Ellie Kemper And Why Twitter's Trending Topics Are Toxic

A Twitter trending topic for more than 24 hours this week was about tweeted outrage at actress Ellie Kemper of The Office and Unbreaka...


A Twitter trending topic for more than 24 hours this week was about tweeted outrage at actress Ellie Kemper of The Office and Unbreakable Kimmy Schmidt. The trend provoked its own backlash, for its description and promotion.

A trending topic on Twitter is a subject or phrase about which a large number of people are tweeting. The exact process that sorts through popular subject matter, determines what is “trending,” and then displays it in your app or browser as a clickable link isn’t transparent, but broadly is understood as the result of both algorithmic and human decision-making.

In some cases, those trends are accompanied by text that is, theoretically, explanatory. Twitter has documentation online that outlines, briefly, what it’s all about.

“Adding more context to trends” is the header on a Twitter blog entry from November of last year, which says that users will begin to see ” brief descriptions” designed to “help add context to the trend.”

“Trends show what everyone is talking about right now,” the article explains. “But too often, we look at one word or phrase trending on Twitter and ask, ‘why is this trending?””

If the explanations are designed to help alleviate such confusion, one might think that when a celebrity’s name is trending, to pick an example, there might be messages like “Celebrating a birthday today” or “did not die last night” so as to prevent 4,000 tweets consisting of this gif.

But not really, no. Instead, the “context” is often added to what would be considered political or cultural hot-button issues. In those cases, it would require extra care to provide the impartiality that the Twitter documentation repeatedly references and cites as a guiding principle. The curation policy, which covers “context” on trends as well as Twitter “Moments”, lists “impartiality” as the very first item.

“We will use data-driven decision making when choosing Tweets around controversial topics, and highlight the Tweets already receiving the most engagement on Twitter,” explains Twitter’s curation policy. “On topics which reflect public debate, we will select Tweets that represent many sides of the conversation, where feasible.”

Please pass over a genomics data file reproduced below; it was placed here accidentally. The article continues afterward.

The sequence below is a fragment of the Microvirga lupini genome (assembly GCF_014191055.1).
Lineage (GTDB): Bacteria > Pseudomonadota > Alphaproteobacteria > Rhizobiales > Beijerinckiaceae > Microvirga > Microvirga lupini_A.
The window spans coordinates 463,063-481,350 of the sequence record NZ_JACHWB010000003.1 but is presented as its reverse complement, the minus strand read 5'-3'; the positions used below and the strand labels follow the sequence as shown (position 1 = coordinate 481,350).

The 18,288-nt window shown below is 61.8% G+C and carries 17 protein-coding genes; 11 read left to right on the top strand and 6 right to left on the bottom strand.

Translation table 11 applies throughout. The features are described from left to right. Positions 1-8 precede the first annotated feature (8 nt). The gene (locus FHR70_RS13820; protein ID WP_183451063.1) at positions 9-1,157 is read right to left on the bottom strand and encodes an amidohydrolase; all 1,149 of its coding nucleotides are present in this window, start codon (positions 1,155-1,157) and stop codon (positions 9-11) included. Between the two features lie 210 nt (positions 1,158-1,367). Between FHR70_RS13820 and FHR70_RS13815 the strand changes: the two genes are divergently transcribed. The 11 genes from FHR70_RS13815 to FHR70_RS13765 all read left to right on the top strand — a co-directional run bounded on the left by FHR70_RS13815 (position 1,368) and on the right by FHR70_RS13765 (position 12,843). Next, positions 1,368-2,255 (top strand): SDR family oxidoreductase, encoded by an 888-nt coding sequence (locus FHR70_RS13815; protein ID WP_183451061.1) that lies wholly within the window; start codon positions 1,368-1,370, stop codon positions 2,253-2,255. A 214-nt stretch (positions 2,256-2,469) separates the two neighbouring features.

“Twitter curators should not advance their own viewpoints, but rather reflect the discussion as it appears on our platform,” it reads.

In practice, it can sometimes mean selecting a trending topic and then adding context that, as promised, adds information without staking out territory. This morning’s trending topic about emails obtained by Buzzfeed from Dr. Anthony Fauci is one such example.

Notice how it doesn’t reveal much, except for the reason that the topic is in the news.

For other, more Republican figures, the result can be somewhat different.

In the case of Ellie Kemper — who is not political and almost certainly not Republican — both the context added to the trending topic description, and the fact of the topic making the top of the list, were enough to make a lot of people object to the process.


Naturally the trend spread to blog posts and articles.

It was an online sensation. And sensationalized. And brutal. And (contain your shock) lacking context.

“Smear” is a word one could use here. Not a smear against an organization with an obviously racist past. A smear against a teenager crowned at an event with an accompanying parade held every year in St. Louis to much local fanfare, one which had been racially integrated years before that teen was born. That is context.

Not for nothing, but wasn’t it very recently that journalists and progressives were outraged at the Associated Press over firing a reporter for controversial tweets sent in youth?